Parlor Games: Agatha Christie’s Ordeal by Innocence

A country house, a dead body, a pack of suspects—sounds like Agatha Christie, no? Of course, it does. It’s said that Dame Agatha named 1958’s Ordeal by Innocence as one of her two favorite novels (Crooked House being the other), though she was known to change her answer to that particular question, as would any unreliable narrator. This story of a badly behaved rich family eating its own spawned an all-star 1985 film adaptation and a 2007 TV version. Now, the BBC has been releasing a series of high-gloss, new Christie productions for the telly, the latest being the three-part return visit with the Argyll family’s various demons now airing on Amazon Prime.

There’s not a lot of sunshine at Sunny Point, the great house the Argylls haunt in the Scottish countryside, and it’s not because of the northern latitude—at least, not entirely. Family matriarch Rachel (Anna Chancellor: Shetland, Spooks/MI-5, The Hour, and so on) is an English Cruella de Vil, torturing her ineffectual husband Leo (Bill Nighy: Pirates of the Caribbean, and of course, Love Actually), her mixed bag of five adopted, now-grown children, and her long-suffering housekeeper Kristen (Morven Christie: Grantchester). Finally, someone bashed in Rachel’s skull. Son Jack (Anthony Boyle) was fingered for whodunit, got packed off to prison, and met a sorry end at the hands of his fellow offenders.

As the series opens 18 months later, the surviving Argylls are back at Sunny Point under various levels of duress to celebrate Leo’s impending marriage to the former family secretary, Gwenda (Alice Eve: Star Trek: Into Darkness), whose main contributions to the household appear to be rocking tight dresses and being shrewish toward everyone except Leo. It’s at this fraught time that Dr. Arthur Calgary (Luke Treadaway: Fortitude) appears. He was Jack’s alibi for the night of the murder but went missing for the trial; he’s come back to help clear Jack’s name. Is Calgary the real deal, another money-grubbing charlatan, or just plain crazy? All present have various opinions and various motives to believe them.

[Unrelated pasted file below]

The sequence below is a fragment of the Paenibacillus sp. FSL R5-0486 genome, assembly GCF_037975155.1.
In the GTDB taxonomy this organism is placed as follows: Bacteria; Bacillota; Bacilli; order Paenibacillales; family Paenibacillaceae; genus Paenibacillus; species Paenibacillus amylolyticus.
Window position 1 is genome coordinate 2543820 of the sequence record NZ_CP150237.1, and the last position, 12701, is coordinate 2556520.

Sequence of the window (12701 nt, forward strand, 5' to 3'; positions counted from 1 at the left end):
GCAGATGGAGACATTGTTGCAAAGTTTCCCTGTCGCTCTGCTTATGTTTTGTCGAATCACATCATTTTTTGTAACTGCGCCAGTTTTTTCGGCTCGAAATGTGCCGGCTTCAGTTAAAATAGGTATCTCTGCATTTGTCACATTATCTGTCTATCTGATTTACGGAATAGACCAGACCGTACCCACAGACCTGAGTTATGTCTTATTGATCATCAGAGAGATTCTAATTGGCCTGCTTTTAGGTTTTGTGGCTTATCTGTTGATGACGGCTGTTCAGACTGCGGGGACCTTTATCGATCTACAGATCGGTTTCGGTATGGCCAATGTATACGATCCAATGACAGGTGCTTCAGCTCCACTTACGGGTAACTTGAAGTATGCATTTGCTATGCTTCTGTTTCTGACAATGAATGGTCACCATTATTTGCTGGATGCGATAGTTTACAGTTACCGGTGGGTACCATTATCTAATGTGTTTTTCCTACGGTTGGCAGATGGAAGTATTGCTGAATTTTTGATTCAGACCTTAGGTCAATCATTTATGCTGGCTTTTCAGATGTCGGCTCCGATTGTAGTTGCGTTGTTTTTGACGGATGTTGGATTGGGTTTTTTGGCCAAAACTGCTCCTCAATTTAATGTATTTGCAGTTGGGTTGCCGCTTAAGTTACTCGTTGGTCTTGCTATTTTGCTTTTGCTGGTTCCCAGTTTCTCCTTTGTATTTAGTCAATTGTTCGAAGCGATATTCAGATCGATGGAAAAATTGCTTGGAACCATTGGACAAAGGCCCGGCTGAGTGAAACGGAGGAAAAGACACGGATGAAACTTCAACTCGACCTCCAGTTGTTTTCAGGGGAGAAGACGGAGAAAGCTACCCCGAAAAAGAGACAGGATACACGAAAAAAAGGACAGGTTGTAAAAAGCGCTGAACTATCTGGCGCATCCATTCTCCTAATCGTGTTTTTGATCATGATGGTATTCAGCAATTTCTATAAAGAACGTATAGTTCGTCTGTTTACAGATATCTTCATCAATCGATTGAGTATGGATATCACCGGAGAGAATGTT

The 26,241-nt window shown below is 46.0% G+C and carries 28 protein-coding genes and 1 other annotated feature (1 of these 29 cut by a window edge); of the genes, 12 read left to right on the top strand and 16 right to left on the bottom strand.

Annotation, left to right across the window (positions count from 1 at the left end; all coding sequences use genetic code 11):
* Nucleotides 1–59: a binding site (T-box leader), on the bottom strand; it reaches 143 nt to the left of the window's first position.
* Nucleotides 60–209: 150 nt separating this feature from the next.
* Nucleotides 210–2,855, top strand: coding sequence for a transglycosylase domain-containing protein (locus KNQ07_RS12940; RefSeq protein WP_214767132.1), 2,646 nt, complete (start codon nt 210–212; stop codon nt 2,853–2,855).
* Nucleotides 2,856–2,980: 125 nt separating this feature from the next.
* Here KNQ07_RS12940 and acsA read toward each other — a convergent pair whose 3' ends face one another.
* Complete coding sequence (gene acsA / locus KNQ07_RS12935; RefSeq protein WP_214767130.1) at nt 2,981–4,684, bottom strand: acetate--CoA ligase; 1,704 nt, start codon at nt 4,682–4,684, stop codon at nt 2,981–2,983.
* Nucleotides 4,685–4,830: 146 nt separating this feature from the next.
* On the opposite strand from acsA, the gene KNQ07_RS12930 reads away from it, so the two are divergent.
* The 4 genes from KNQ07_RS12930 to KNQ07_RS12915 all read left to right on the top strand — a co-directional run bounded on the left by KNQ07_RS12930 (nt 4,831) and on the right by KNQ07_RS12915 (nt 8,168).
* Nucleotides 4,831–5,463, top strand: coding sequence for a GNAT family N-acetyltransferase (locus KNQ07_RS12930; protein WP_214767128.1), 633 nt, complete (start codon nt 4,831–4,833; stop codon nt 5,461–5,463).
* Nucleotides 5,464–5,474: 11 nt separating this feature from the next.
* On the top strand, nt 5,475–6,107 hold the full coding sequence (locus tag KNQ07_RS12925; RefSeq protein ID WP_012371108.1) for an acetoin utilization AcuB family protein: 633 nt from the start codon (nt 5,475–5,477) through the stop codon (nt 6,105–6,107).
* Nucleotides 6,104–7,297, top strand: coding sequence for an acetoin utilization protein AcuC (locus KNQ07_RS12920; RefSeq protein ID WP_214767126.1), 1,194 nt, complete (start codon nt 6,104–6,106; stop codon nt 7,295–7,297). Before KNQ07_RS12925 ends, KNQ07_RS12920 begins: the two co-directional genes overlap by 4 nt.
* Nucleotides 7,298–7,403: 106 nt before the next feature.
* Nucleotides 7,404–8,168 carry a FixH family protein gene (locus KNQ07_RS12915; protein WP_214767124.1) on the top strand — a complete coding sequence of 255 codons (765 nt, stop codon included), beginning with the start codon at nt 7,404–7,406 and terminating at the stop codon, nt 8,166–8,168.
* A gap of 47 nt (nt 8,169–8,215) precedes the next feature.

Writer Sarah Phelps, who also penned the recent BBC adaptations of And Then There Were None and The Witness for the Prosecution, had her way with a number of aspects of Christie’s story. Calgary has gained a history of mental instability, making him much less reliable as a witness, and the culprit and motive are significantly different from those in the book. All this means that if you memorized the novel, this will still be a new experience for you, for good or ill.

Innocence is one of five 1950s Christie novels that doesn’t feature one of her series characters. There’s no master detective on the case this time; we won’t be distracted by Poirot’s mustache or Marple’s anecdotes. However, this also means there’s no personified center to the story. The Argyll progeny, Calgary, Kristen, and Mary Argyll’s crippled husband Philip Durrant (Matthew Goode: Downton Abbey) have to rely on their often scattered wits to puzzle out whether Dr. Calgary deserves a hearing and, if so, which among them is really the killer. That there’s a resolution is a given (there always is); it’s a good one, and it’s more compelling than Christie’s. How it’s arrived at, however, might cause you to scratch your head in puzzlement.

As is normal in these tales, absolutely everybody (except Calgary) had good motive to put Rachel out of their misery, as she ruined each and every one of them. The bickering offspring are varying shades of feckless, wounded, entitled, venomous, or all of the above—the departed Jack being perhaps the worst of the lot. Durrant, both a hero and victim of World War II, is by turns nasty, self-pitying, and venal. If she survives, Gwenda will become Rachel with a bigger bustline and will likely cow Leo in much the same way Rachel did. In fact, there are hardly any sympathetic characters on the screen. Whether this works for you will depend on whether the family dysfunctions are of the type that interests you.

The production itself has the standard BBC polish, including solid acting, the careful attention to period detail (1954, in this case), and the usual lush costuming. The sprawling manor house is shot to suggest a Haunted Mansion-in-the-making. In fact, Innocence is so much of a piece with other BBC mysteries that if you’re a fan of the genre, you can be forgiven a certain sense of déjà vu. If Sidney Chambers or even young Endeavour Morse were to stop by, they wouldn’t seem at all out of place. If Sunny Point looks familiar, it’s because Ardgowan House (the real-life location) has appeared in various other mystery series, including Taggart, Rebus, Shetland, and Jonathan Creek.

Ordeal by Innocence isn’t headline Christie and doesn’t offer any of her famous sleuths. It would fit comfortably on Masterpiece Mystery and offers many of the same features. What this means is that you won’t be surprised by much of it, but you won’t be scared by any of it, either. If you love Christie, British manor-house mysteries, Masterpiece, or even Bill Nighy, this show’s for you; you can binge on all three hour-long episodes on Amazon Prime.

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